Rue (Ruta graveolens) is a hardy, evergreen, somewhat shrubby plant and a native of Southern Europe. The stem is woody in the lower part, the leaves are alternate, bluish-green, bi- or tripinnate, emit a powerful, disagreeable odour and have an exceedingly bitter, acrid and nauseous taste.
Also known as Common Rue or Herb-of-Grace
In England it is one of our oldest garden plants, cultivated for its use medicinally, having, together with other herbs, been introduced by the Romans, but it is not found in a wild state except rarely on the hills of Lancashire and Yorkshire. This wild form is even more vehement in smell than the garden Rue. The whole plant has a disagreeable and powerful odour. The first flower that opens has usually ten stamens, the others eight only.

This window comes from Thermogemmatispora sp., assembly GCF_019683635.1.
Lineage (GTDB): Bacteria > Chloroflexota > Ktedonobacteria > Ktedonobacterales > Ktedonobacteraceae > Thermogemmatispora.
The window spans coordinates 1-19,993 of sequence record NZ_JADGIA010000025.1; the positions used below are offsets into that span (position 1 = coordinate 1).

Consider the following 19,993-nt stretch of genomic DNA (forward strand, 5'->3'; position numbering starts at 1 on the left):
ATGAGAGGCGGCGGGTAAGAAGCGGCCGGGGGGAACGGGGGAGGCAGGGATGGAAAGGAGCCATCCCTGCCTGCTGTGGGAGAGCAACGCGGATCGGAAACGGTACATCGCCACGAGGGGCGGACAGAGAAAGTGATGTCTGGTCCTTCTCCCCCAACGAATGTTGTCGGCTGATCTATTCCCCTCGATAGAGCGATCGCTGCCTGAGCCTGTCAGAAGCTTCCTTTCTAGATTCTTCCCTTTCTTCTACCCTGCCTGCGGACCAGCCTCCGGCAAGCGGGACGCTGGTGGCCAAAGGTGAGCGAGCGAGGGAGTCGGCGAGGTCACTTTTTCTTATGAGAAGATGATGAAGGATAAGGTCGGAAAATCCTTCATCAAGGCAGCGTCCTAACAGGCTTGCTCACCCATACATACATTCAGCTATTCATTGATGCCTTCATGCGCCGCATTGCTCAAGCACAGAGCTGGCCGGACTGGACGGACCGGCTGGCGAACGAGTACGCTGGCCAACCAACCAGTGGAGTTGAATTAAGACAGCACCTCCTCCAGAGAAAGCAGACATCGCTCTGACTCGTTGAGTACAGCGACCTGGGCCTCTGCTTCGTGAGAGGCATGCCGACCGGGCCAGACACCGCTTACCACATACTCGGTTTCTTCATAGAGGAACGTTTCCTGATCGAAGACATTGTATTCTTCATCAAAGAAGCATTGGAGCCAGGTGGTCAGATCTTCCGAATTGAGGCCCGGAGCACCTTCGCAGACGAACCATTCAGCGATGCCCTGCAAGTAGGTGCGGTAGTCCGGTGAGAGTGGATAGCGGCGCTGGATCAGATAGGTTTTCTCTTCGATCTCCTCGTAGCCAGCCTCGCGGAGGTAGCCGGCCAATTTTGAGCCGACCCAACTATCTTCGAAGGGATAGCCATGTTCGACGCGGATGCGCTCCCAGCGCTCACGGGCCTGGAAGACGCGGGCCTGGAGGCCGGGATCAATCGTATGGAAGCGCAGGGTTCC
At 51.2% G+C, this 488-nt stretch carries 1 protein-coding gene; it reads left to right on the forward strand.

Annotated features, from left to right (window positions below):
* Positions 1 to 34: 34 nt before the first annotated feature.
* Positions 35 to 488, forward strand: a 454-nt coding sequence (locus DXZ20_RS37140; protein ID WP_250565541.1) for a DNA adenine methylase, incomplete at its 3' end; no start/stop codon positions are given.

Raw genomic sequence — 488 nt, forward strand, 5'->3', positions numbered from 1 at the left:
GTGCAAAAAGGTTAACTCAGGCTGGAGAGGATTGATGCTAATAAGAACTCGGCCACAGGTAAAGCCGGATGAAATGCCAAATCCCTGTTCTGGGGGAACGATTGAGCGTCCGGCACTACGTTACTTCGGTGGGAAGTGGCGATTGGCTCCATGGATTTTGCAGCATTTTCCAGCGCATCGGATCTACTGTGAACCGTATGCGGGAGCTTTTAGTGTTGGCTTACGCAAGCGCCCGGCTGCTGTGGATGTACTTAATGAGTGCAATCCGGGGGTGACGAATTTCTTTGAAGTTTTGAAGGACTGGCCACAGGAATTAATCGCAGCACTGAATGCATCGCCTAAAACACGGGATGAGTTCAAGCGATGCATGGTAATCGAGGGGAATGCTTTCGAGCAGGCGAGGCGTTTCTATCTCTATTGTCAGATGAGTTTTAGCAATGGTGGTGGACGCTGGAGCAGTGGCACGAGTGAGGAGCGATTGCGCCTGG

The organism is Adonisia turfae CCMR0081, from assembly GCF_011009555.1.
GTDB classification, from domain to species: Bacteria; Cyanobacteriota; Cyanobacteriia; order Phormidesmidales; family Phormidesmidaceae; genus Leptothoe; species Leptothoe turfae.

Traditional Uses for Rue Essential Oil:-
It has no know aromatherapy associations as it can cause quite severe skin irritation however, it has, quite confusingly, been used for skin irritation in the past and it has been used for haemorrhoids and swollen veins. It was once a recommended remedy as an antidote to poison. Rue was used for nervous afflictions, digestive problems and hysterics in ancient times.
Not be used in aromatherapy as the oil is considered toxic, an abortifacient, an irritant to the mucus membranes, a neurotoxin, and causes sun sensitivity due to photo-toxicity